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Court of Appeal, First District, Division 2, California.

The PEOPLE, Plaintiff and Respondent, v. Efrain Demetrio PALACIOS, Defendant and Appellant.

No. A073175.

Decided: July 07, 1997

 Steven D. Dopkin, Napa, under appointment by the Court of Appeal, for Defendant and Appellant. Daniel E. Lungren, Attorney General, George Williamson, Chief Assistant Attorney General, Ronald A. Bass, Senior Assistant Attorney General, Ronald E. Niver, Supervising Deputy Attorney General, Mark S. Howell, Deputy Attorney General, for Plaintiff and for Respondent.

The issues presented by this appeal concern the scope and application of Penal Code section 2933.1, subdivision (c).1  The questions raised are:  whether the statute's credit limitations cover presentence “good time” as well as “worktime” credits (§ 4019, subds.(b), (c));  and whether the credit limits apply at all to a sentence imposed upon conviction after a plea of no contest to charges of a continuous course of conduct begun before the statute's enactment but completed after its operative date, and additional felonies beyond the statute's reach.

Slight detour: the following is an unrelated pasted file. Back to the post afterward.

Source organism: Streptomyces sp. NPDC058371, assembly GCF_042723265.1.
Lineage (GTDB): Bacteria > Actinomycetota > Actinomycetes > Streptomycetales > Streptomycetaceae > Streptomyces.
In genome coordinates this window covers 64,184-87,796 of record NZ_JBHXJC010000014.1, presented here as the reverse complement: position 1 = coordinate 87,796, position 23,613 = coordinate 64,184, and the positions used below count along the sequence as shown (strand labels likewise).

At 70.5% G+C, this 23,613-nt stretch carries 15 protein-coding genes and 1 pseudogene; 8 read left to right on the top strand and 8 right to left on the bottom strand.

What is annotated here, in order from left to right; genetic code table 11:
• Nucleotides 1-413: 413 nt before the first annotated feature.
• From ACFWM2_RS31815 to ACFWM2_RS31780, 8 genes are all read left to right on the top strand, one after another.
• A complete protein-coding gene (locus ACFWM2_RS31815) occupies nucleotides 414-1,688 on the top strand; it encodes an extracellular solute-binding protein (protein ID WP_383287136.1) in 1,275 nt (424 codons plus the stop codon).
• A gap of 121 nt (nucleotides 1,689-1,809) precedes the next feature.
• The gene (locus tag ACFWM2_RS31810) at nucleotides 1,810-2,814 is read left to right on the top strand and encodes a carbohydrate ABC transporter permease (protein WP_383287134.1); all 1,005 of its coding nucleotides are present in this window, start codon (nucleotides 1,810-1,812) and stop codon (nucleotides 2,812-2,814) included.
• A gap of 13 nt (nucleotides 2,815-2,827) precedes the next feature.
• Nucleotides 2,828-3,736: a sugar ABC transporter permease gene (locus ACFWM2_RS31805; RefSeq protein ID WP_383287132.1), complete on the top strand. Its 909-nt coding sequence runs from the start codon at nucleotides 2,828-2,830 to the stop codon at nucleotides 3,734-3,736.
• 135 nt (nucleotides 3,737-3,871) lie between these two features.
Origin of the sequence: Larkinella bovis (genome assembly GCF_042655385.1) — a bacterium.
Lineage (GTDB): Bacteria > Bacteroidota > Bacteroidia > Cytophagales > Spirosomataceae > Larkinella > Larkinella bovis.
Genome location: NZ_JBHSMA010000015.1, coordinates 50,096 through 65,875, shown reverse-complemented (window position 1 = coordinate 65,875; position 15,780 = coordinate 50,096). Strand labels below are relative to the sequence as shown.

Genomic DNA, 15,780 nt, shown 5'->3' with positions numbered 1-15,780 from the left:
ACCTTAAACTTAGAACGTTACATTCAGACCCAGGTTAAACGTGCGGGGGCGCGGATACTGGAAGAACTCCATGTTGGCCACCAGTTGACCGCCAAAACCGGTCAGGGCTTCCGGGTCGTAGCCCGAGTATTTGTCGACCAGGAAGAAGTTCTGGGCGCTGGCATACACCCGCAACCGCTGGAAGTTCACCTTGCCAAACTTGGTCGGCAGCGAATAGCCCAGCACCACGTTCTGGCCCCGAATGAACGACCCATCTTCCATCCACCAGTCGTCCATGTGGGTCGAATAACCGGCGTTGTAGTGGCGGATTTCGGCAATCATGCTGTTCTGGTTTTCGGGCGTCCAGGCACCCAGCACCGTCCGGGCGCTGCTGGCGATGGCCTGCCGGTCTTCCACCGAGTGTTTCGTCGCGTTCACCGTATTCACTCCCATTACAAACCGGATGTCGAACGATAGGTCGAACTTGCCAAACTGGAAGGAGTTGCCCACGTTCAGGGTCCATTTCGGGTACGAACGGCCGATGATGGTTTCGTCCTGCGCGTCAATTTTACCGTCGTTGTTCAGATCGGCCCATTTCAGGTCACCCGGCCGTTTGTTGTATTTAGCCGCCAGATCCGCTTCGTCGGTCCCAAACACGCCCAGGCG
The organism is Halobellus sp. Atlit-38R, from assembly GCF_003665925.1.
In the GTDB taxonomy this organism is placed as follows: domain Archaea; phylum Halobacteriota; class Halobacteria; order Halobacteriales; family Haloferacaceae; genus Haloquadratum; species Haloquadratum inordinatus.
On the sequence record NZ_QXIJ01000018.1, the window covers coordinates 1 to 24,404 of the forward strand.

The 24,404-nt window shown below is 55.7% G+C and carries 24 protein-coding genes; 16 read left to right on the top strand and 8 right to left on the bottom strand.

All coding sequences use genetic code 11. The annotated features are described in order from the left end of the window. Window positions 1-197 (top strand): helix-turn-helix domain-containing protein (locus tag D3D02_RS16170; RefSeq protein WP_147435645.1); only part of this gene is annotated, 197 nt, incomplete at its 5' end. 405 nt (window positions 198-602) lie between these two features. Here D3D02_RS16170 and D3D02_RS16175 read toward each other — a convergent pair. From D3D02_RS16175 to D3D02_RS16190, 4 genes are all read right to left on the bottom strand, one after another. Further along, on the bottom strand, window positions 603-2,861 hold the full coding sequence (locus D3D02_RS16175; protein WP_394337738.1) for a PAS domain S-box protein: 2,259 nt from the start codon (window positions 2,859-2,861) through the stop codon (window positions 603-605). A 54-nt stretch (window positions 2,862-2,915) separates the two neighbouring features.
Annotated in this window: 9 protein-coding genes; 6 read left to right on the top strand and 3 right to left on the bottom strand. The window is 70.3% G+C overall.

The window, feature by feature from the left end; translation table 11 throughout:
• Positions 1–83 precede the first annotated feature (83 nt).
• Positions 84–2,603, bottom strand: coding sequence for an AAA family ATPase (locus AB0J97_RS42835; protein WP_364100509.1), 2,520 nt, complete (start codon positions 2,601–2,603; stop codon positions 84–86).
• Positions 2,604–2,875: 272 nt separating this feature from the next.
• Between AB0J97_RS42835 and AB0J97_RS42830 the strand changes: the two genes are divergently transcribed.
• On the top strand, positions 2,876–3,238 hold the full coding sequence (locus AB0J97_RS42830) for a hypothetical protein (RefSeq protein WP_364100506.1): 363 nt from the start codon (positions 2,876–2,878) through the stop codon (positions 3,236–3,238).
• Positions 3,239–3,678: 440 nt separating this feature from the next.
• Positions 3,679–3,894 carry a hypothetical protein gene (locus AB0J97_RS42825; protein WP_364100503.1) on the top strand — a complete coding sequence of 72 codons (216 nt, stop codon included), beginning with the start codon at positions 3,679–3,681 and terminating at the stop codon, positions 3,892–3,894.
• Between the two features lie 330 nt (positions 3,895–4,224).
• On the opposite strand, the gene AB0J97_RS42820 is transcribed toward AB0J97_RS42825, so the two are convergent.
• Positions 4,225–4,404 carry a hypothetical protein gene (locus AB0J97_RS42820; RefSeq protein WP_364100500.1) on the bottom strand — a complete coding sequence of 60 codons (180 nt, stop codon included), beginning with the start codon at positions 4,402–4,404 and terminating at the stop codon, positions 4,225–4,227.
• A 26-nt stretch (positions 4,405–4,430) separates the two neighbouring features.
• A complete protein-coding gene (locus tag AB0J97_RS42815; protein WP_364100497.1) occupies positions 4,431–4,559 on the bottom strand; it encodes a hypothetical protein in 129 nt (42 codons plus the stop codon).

On May 26, 1995, Efrain Demetrio Palacios pleaded no contest to two counts of continuous sexual abuse of a child under the age of 14 (§ 288.5),  and one count each of corporal injury of a child (§ 273d, subd. (a)), lewd or lascivious acts with a 15-year-old child at least ten years younger than he (§ 288, subd. (c)), and sexual battery (§ 243.4, subd. (a)).  He also admitted the truth of the probation ineligibility allegation that the continuous abuse offenses were committed by the use of force, violence, duress, menace or fear (§ 1203.066, subd. (a)(1)).   On June 21, the trial court sentenced Palacios to the agreed-upon term of 35 years in prison:  two consecutive 16-year terms for the continuing abuse offenses, and subordinate terms adding up to an additional three years for the three other felonies.   The court awarded Palacios 145 days' custody credit-97 days for actual time served and 48 days of conduct credit (§ 4019).   After a hearing held on December 19 in response to a letter from the Department of Corrections, the court decreased Palacios's custody credits to 112 days-97 days for actual time served and 15 days of conduct credit.   Palacios filed a timely notice of appeal.